I made some more naan/flat bread again and used it like a pita bread for my leftover lamb meatballs, topped with tomato and jalapeno chutney, raita, and pickled red onions.  Delicious!  My son will love this.  I have to make it for him when he comes home. 

Have you all heard about bacon wrapped bread sticks?  Could I use pizza dough instead of bread sticks?  I rolled a piece of ping-pong sized dough into a long thin rope the same length as your bacon slices.  But first, I flavored the bacon slices by brushing one side with a mixture of an equal amount of maple syrup and whole grain dijon mustard. Do not make your rope too thin; your wreaths will be too salty.  You want a good balance of bread and bacon. Then I started wrapping the bread rope with the bacon slices with the flavored side facing inward (otherwise your bacon will burn before it is cooked) and pinched the bread ends together to make a wreath. Wow! A holiday appetizer!  From one bag, you should be able to get at least 12 bread and bacon wreaths.  Let your wreaths rest for 10 minutes while you preheat the oven to 350 degrees.  Bake the bread and bacon wreaths for about 25-30 minutes until they are golden brown.  Do not burn!  When I first made this, I precooked the bacon slices in the microwave oven for two minutes to make sure that the bacon would be cooked and to drain off some fat.  But I found it easier to wrap using raw bacon.  The bacon fat made the bread more yummy and with a cooking time of 30 minutes, the bacon was cooked just fine. These are delicious nibbling away with cocktails, wine, or bubbly.  It might be easier to form into bread sticks than wreaths.  You can use toothpicks to secure the bacon at both ends (remove before serving!).  Make sure not to roll your rope too thin.  You will end up with limp bread sticks , lacking enough strength to hold their shape.  A dipping sauce of honey mustard would be nice too.

Ready for baking!

Ready for baking!

Now it was time to fry up some dough.  Pinch of a ball of dough smaller than a ping pong ball, then flatten it into thin three inch rounds.  Heat a medium sauce pan with 1/2-1 inch of oil to 350 degrees (or you can put a small ball of dough into the oil, once the ball is golden brown, you know the oil is at the right temperature).  Fry the dough disks a couple at a time, otherwise you will lower the oil temperature and your bread will be oily.  The dough will puff up, cook for a few seconds until golden brown, then flip to cook the other side. Once your bread is cooked, drain it on a paper towel, use a stick of butter and rub it all over the bread on both sides. Immediately sprinkled it with cinnamon sugar, don't forget to put a pinch of salt in your cinnamon sugar.  Think churros here.  This fried bread will be good served with hot chocolate after dinner. My daughter, Marie, would be all over it.  Or you can use it as a base for your dessert.  What about topping it with an apple compote and some creme fraiche? The possibilities are endless.  You can also skip the sugar and use it for your savory dishes.  I am sure I can come up with more dishes, eventually.  I do eat all my creations to make sure that they are good enough to post.  And these are all I can do today.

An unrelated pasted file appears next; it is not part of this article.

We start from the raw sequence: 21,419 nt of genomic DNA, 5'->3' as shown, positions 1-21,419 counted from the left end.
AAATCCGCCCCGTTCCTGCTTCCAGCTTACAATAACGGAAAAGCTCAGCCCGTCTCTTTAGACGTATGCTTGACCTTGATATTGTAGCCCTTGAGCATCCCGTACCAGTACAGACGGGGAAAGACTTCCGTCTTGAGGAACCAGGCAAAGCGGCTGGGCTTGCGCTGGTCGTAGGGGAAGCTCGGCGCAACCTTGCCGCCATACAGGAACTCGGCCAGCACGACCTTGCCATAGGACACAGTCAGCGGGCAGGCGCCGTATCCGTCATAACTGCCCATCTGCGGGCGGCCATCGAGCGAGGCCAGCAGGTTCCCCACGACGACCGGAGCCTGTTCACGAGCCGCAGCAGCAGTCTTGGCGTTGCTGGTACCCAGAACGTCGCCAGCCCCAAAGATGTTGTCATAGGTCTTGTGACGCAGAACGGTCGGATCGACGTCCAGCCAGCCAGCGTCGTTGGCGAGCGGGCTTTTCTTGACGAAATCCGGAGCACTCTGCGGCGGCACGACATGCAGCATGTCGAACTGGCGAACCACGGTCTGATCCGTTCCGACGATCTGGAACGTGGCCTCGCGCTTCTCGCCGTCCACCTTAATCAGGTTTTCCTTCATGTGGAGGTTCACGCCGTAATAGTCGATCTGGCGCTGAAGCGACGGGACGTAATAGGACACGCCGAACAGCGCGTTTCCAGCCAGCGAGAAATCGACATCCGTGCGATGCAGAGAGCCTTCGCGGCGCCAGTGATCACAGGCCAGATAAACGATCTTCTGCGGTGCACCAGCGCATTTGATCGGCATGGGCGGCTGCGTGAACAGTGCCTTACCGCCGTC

After all this cooking and eating, two things came to mind:

One, Trader Joe's should pay me for this post and two, I really need to exercise today. :)